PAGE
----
6)      Defining the Commerce Clause: Levin writes an amendment that, while technically unnecessary, is practically an imperative to restoring the original intent of the Commerce Clause.  The amendment would make it clear that the commerce clause grants not power to actively regulate and control activity; rather to prevent states from impeding commerce among other states, as Madison originally intended.

7)      Limiting Federal power to take private property

8)      Allowing State Legislature to Amend the Constitution: Although the Framers intentionally made it difficult to amend the Constitution, they did so to preserve the Republic they created.  However, the progressives have illegally altered our Republic through a silent and gradual coup without using the amendment process.  If we are going to successfully push the aforementioned amendments, we will need an easier mechanism to force them through. The proposed amendment allows states to bypass Congress and propose an amendment with support of just two-thirds of the states (instead of three-fourths) and without convening a convention.

9)      State Authority to Override Congress:  A proposed amendment to allow states to override federal statutes by majority vote in two-thirds of state legislatures.  The last two proposals are rooted in the idea that the states only agreed to the Constitution on condition that their power would not be diluted and that all federal power is derived from the states.

10)  Protecting the Vote: A proposal to require photo ID for all federal elections and limit early voting.

Taken as a whole, there is no doubt that these amendments would restore our Republican form of government.  Every proposal is backed up by scholarly analysis of the Framers’ view on the proposal, an overview of what has changed since the founding, and the rationale for why the proposal is necessary.  You should read the entire book.  As someone who is busy reading all the current news every day, this is the only political book I made time to read all year.

Now I know some of you thumb-sucking conservatives out there will pessimistically dismiss this as an impossible pipe dream; the same people who scoff upon our ability to throw out terrible Republicans in primaries…until we successfully do so.  However, it is quite evident that nothing will change substantially, even if we win an election here or there, until we strike out at lynchpins of power within the current system.  No proposal will be successful overnight.  This will take years or decades.  But it is a goal worth pursuing.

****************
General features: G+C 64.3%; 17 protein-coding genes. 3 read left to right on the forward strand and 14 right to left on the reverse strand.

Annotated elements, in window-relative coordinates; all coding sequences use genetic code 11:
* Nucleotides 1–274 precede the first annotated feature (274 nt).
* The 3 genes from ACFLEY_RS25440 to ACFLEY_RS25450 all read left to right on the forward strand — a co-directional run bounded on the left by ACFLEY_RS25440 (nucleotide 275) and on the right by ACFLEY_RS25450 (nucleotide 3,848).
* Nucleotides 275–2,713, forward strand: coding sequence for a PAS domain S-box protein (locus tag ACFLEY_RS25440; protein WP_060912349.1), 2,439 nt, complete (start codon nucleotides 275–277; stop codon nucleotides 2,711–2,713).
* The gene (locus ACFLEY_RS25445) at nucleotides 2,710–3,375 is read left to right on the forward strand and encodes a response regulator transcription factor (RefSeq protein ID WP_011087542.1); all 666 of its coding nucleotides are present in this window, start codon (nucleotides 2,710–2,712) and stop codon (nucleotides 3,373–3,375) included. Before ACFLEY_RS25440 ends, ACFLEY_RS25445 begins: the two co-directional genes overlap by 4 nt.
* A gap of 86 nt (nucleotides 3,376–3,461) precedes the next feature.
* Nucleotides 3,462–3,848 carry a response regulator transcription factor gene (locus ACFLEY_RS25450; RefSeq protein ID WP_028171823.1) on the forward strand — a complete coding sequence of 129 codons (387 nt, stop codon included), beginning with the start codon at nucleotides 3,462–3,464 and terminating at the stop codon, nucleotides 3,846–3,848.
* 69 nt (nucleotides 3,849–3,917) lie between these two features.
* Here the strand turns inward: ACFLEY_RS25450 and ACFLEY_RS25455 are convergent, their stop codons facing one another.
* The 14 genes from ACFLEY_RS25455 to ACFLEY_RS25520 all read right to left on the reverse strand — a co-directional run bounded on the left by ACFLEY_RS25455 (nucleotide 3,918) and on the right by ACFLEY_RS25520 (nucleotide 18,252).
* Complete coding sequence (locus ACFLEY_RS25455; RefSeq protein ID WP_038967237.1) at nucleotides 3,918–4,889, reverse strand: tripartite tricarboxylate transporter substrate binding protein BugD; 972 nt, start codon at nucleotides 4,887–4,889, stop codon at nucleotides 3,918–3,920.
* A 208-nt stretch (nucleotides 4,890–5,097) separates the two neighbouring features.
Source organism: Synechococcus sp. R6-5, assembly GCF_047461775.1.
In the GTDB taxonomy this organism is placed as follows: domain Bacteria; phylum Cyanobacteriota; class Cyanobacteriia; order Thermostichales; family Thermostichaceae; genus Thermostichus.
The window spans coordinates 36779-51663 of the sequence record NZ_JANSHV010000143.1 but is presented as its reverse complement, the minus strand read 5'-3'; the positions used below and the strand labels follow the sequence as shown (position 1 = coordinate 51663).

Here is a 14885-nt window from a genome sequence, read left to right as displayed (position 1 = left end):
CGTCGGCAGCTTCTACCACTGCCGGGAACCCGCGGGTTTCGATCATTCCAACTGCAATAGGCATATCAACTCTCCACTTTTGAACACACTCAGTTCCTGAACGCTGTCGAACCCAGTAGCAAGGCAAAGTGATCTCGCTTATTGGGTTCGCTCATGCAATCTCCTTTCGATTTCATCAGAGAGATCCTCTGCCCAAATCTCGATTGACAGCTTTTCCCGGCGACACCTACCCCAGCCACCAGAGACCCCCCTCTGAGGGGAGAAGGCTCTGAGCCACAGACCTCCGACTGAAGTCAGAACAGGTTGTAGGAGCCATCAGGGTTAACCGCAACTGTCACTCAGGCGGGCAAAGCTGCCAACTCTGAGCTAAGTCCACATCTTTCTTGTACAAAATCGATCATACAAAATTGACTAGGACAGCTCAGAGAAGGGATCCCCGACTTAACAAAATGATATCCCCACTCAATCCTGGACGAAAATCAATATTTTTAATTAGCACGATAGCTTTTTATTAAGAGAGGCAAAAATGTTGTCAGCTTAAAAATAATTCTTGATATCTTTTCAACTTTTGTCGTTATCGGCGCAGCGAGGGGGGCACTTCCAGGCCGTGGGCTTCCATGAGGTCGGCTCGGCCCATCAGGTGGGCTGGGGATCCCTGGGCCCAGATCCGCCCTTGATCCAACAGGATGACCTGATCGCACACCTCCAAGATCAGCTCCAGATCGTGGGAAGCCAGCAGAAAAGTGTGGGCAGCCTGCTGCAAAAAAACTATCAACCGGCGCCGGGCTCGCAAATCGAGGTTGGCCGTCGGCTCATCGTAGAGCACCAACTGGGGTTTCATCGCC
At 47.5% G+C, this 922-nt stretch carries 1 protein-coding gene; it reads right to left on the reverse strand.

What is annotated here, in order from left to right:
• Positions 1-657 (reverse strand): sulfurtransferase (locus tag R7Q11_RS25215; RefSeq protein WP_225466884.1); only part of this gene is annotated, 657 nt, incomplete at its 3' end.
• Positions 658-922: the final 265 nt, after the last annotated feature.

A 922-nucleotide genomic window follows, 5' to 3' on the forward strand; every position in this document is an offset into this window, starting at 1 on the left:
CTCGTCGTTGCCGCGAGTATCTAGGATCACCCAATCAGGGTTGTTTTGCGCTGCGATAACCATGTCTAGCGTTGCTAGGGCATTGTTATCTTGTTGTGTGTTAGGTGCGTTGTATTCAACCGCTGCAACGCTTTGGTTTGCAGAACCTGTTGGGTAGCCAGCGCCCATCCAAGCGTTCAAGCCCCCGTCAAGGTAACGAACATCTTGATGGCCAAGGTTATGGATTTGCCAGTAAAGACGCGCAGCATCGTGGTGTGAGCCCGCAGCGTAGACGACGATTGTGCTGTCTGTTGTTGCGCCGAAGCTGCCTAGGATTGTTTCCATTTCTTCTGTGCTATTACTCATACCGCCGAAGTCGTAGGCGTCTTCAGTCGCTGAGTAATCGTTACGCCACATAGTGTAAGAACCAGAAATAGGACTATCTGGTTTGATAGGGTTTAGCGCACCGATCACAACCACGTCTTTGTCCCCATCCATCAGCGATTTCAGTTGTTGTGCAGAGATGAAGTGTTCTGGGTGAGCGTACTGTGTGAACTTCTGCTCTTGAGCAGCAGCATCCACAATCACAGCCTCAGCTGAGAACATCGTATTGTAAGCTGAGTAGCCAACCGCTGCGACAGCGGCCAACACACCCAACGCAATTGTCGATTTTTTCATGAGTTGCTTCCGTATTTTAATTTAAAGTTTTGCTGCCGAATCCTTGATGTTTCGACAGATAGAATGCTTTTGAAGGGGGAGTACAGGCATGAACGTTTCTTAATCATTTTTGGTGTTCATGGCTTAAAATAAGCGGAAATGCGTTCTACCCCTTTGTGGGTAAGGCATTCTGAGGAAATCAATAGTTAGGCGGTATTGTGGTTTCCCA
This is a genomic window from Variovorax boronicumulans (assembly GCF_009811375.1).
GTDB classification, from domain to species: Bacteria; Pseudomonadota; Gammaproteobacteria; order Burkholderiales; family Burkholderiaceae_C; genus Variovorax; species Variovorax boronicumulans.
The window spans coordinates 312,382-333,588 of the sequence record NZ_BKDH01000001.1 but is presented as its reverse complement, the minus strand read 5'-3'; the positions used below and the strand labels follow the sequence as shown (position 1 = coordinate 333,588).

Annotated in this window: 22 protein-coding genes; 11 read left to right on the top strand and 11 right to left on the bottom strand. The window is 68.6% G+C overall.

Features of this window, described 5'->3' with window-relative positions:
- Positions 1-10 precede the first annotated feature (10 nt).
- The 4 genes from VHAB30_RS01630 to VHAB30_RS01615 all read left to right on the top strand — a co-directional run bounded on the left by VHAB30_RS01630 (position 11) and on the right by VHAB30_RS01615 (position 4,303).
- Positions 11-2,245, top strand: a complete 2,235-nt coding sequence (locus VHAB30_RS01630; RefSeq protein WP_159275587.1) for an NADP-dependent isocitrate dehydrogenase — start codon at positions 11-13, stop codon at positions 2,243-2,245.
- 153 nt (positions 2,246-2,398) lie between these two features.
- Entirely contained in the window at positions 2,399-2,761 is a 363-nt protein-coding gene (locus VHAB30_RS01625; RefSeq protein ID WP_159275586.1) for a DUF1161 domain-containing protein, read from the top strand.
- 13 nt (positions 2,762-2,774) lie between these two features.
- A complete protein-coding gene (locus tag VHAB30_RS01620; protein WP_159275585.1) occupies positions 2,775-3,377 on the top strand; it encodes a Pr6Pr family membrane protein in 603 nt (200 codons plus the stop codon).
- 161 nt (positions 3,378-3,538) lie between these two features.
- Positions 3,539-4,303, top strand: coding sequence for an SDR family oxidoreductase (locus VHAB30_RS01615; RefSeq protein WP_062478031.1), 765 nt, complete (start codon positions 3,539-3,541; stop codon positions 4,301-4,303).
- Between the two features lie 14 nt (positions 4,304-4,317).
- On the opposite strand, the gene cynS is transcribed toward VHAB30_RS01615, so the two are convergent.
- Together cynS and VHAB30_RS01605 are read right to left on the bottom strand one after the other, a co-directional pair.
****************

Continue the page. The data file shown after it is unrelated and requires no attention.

Remember, many of the principles of the Tea Party were dormant for many years, and have now filtered into the mainstream.

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Senator Mitch McConnell On ObamaCare

Wednesday, August 14th, 2013 by and is filed under Blog, Obamacare, Press

Confused? We are too.  Earlier today, we put out a press release asking Senator McConnell to clarify a few things for voters in Kentucky.

Senator McConnell on Obamacare In His Own Words

 Washington, D.C. – The Madison Project PAC released the following statement regarding Senator Mitch McConnell’s continual refusal to defund Obamacare:

 McConnell: “I’m for stopping Obamacare, but shutting down the government will not stop Obamacare.  Most of it is permanent law and not affected by that.“ 8/13/13 WYMT –TV

“Mitch McConnell is using the non-sequitur and Democrat talking point of a government shutdown,” said Daniel Horowitz of the Madison Project.  “The goal here is not to shut down the government; it is to use our only leverage point to shut down Obamacare.  All spending bills must originate in the House – the body that is controlled by Republicans.  The Framer designed it that way so that the body of government closest to the people would have the power over the purse strings.  The House needs to pass a bill funding the government sans Obamacare.   If Senate Democrats want to shut down the government in order to throw people off their health insurance and chase doctors out of the field, that is their prerogative.  Senator McConnell should work with the House to fund the government except for Obamacare instead of cutting a last-minute deal with Harry Reid or Joe Biden.”